Crowd-funding jumpstarts indie filmmaking
It’s a blustery afternoon in Delta as the volunteer crew sets up the money shot; a black-tailed deer enters the frame and raises its head, aware of a nearby predator. The movie’s lead character Jim, dressed in hunter plaid, crouches on one knee and takes aim with his rifle.
“Cut,” yells 25 year-old Adrian St. Louis as the crew repositions to get close-ups of the deer, rented from an animal wrangler and tethered to its owner just out of camera frame. Adrian works as a landscaper and part-time valet, but today he’s on set directing his ten-minute drama, “Wild Nothing,” which he wrote while still a student in UBC’s Creative Writing program.
“I had this idea about a man coming to terms with nature and it just sort of stuck with me,” he said.
Fresh out of school, Adrian figured he’d have a hard time getting a grant or loan so he turned to crowd-funding to finance his vision. Crowd-funding is the net-savvy way to raise money from those the theatre community calls angels -- people who give whatever they can to float a production. Filmmakers sweeten the pot by offering incentives or rewards, everything from T-shirts to dining with the stars. Adrian offered an executive producer credit as his top prize.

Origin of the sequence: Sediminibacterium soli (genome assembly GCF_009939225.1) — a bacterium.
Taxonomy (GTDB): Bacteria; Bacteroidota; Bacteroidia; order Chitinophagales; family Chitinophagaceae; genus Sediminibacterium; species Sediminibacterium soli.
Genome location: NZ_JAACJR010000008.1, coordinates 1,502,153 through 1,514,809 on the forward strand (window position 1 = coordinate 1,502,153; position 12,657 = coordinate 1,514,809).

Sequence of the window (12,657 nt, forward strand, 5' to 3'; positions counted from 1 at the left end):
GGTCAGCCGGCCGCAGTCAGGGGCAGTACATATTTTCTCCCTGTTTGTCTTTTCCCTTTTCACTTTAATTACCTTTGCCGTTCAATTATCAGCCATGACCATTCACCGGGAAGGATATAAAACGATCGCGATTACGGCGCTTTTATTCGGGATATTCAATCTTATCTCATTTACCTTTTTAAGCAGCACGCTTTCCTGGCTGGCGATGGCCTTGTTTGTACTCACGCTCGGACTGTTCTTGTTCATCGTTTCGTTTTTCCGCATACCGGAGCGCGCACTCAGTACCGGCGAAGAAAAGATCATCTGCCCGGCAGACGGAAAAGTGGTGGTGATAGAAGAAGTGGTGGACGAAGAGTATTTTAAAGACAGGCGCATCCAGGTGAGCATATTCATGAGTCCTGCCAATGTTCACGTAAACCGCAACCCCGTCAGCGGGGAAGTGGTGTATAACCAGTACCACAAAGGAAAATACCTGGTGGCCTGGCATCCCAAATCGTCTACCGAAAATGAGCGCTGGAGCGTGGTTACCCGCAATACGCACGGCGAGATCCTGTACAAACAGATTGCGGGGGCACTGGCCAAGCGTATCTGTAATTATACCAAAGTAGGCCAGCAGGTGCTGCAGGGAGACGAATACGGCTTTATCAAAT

There are two major players in the crowd-funding game, Kickstarter and IndieGoGo. Both sites operate on the same principle; the filmmaker posts a synopsis and a trailer on its website, the website funnels donations through its collection partner (either Amazon or PayPal) and the artist pockets whatever’s raised minus fees. Adrian went with Kickstarter.
Photo by Mike Boland.
He asked for $7,000 because “that’s what seemed reasonable” and limited his campaign to 60 days, “because that’s the norm.” If Adrian had missed his goal within his specified time frame, he would have had to return whatever was collected to his donors. It’s the all-or-nothing model, and that’s okay with Adrian because he feels it reassures investors knowing they’ll get their money back if the film doesn’t get made.
Adrian feels using Kickstarter’s collection partner, Amazon, gave the project credibility -- more than if he were to ask people outright for cash.
“I could have approached my friends and family privately, but this way I feel more of a pressure to follow through and deliver a good product,” he said. In fact most of his donations came from friends and family, usually in the $10 to $50 range. One family member put in $1,000.
Although he asked for $7,000 Adrian actually raised $7,300 and received $6,800 after a 5% fee to Kickstarter and 4% to Amazon. IndieGoGo, the other major website, offers filmmakers a choice. They can either go the all-or-nothing route, or the flexible funding route, in which case the artists keep whatever they’ve raised even if the funds fall short.
Like Adrian, RJ Sauer used Kickstarter to finance his eight-minute short, “Stag.” The film’s lead character wakes up nude and disoriented in a remote cabin. Relentlessly pursued through the forest by a gang of thugs, he finally meets his tormentors in a moody and startling climax.